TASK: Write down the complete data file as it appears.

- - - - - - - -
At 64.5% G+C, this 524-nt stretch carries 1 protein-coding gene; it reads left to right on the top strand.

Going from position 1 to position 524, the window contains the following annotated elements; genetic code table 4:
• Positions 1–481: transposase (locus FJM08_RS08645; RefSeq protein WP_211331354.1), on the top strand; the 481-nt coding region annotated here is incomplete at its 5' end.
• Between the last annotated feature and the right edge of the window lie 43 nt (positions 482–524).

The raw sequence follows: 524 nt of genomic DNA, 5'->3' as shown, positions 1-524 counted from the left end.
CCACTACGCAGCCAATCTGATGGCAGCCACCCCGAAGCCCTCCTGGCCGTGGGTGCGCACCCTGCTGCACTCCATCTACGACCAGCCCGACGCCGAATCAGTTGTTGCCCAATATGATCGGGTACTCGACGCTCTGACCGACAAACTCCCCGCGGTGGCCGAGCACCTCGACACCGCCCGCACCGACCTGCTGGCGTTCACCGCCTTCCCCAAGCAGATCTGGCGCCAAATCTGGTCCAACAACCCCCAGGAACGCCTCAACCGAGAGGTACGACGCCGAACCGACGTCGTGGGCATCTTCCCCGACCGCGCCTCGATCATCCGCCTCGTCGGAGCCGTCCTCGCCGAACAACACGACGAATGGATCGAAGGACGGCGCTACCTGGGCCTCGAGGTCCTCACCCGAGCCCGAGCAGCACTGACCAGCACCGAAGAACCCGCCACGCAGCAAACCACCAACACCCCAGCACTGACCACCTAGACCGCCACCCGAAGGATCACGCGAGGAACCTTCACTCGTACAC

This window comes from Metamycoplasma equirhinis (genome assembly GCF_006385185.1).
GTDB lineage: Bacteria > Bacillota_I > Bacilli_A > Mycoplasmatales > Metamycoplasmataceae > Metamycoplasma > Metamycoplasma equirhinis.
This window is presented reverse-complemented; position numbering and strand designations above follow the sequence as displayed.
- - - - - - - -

At 64.5% G+C, this 524-nt stretch carries 1 protein-coding gene; it reads left to right on the top strand.

Going from position 1 to position 524, the window contains the following annotated elements; genetic code table 4:
• Positions 1–481: transposase (locus FJM08_RS08645; RefSeq protein WP_211331354.1), on the top strand; the 481-nt coding region annotated here is incomplete at its 5' end.
• Between the last annotated feature and the right edge of the window lie 43 nt (positions 482–524).

The raw sequence follows: 524 nt of genomic DNA, 5'->3' as shown, positions 1-524 counted from the left end.
CCACTACGCAGCCAATCTGATGGCAGCCACCCCGAAGCCCTCCTGGCCGTGGGTGCGCACCCTGCTGCACTCCATCTACGACCAGCCCGACGCCGAATCAGTTGTTGCCCAATATGATCGGGTACTCGACGCTCTGACCGACAAACTCCCCGCGGTGGCCGAGCACCTCGACACCGCCCGCACCGACCTGCTGGCGTTCACCGCCTTCCCCAAGCAGATCTGGCGCCAAATCTGGTCCAACAACCCCCAGGAACGCCTCAACCGAGAGGTACGACGCCGAACCGACGTCGTGGGCATCTTCCCCGACCGCGCCTCGATCATCCGCCTCGTCGGAGCCGTCCTCGCCGAACAACACGACGAATGGATCGAAGGACGGCGCTACCTGGGCCTCGAGGTCCTCACCCGAGCCCGAGCAGCACTGACCAGCACCGAAGAACCCGCCACGCAGCAAACCACCAACACCCCAGCACTGACCACCTAGACCGCCACCCGAAGGATCACGCGAGGAACCTTCACTCGTACAC

This window comes from Metamycoplasma equirhinis (genome assembly GCF_006385185.1).
GTDB lineage: Bacteria > Bacillota_I > Bacilli_A > Mycoplasmatales > Metamycoplasmataceae > Metamycoplasma > Metamycoplasma equirhinis.
This window is presented reverse-complemented; position numbering and strand designations above follow the sequence as displayed.